Sunday, March 20, 2016


William G. T. Shedd rejects the view of some scholars including Neander (II.470, Note 2) who said that Augustine's doctrine of the Trinity 'kept at a distance everything that bordered on subordinationism.'

Shedd identifies three kinds of subordination:

(1) the filial or Trinitarian
(2) the theanthropic
(3) the Arian

He says that 'the first is taught, and the second is implied in the Nicene creed. The last is denied and excluded."

... dogmatic historians... contend that the Nicene creed, in affirming the filial, but denying the Arian subordination; in teaching subordination as to person and relationship, but denying it as to essence; enunciates a revealed truth, and that this is endorsed by all the Trinitarian fathers, Eastern and Western. And there certainly can be no doubt that Augustine held this view. He maintains, over and over again, that Sonship as to relationship is second and subordinate to the Father; that while that while a Divine Father and a Divine Son must necessarily be of the very same nature and grade of being, like a human father and a human son, yet the latter issues from the former, not the former from the latter.... [Augustine calls the Father the beginning of the Son] Augustine employs this term "beginning" only in relation to the person, not to the essence. There is no "beginning," or source, when the essence itself is spoken of. Consequently, the "subordination" (implied in a "beginning" by generation and spiration) is not the Arian subordination, as to essence, but the trinitarian subordination, as to person and relation.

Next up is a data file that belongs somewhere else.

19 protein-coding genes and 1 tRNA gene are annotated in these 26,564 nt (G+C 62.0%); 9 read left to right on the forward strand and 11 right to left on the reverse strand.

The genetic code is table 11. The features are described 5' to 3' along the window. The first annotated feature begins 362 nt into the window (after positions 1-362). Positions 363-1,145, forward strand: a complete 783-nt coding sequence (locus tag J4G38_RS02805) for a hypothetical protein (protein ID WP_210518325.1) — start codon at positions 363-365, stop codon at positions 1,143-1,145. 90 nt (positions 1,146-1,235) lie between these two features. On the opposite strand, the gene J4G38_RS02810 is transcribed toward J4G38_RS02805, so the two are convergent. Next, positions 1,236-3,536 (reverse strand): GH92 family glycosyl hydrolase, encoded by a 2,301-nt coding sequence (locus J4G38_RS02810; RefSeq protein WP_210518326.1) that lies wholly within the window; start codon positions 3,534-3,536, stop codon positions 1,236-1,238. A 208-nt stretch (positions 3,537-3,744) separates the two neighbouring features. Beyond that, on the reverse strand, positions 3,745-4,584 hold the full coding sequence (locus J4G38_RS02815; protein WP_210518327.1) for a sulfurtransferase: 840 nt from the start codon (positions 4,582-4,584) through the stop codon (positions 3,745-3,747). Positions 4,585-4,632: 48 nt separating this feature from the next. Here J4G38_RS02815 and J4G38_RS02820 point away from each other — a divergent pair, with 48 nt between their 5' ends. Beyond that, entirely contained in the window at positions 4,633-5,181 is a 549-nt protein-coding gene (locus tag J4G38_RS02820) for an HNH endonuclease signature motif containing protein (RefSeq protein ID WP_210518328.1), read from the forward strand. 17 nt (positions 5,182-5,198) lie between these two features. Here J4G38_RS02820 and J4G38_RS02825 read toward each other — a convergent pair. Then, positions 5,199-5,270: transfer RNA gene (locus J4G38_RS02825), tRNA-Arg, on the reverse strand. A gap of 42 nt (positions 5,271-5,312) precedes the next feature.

(Shedd's introduction to Augustine, On The Trinity, Fig books edition, p3)

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